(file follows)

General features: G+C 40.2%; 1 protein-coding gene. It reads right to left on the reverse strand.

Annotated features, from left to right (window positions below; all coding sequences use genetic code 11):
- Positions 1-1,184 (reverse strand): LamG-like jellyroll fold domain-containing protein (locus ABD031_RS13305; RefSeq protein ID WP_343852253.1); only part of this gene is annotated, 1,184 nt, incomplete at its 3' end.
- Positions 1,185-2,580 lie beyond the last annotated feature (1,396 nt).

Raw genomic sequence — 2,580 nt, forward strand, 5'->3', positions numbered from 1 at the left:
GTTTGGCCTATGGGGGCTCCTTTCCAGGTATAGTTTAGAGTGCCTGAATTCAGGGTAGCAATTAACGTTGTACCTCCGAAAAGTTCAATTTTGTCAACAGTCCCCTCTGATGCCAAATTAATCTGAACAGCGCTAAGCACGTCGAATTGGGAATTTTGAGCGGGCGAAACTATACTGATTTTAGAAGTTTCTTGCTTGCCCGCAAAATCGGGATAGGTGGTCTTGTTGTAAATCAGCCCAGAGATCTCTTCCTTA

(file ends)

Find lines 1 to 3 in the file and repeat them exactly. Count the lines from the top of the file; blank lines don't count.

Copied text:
General features: G+C 40.2%; 1 protein-coding gene. It reads right to left on the reverse strand.

Annotated features, from left to right (window positions below; all coding sequences use genetic code 11):
- Positions 1-1,184 (reverse strand): LamG-like jellyroll fold domain-containing protein (locus ABD031_RS13305; RefSeq protein ID WP_343852253.1); only part of this gene is annotated, 1,184 nt, incomplete at its 3' end.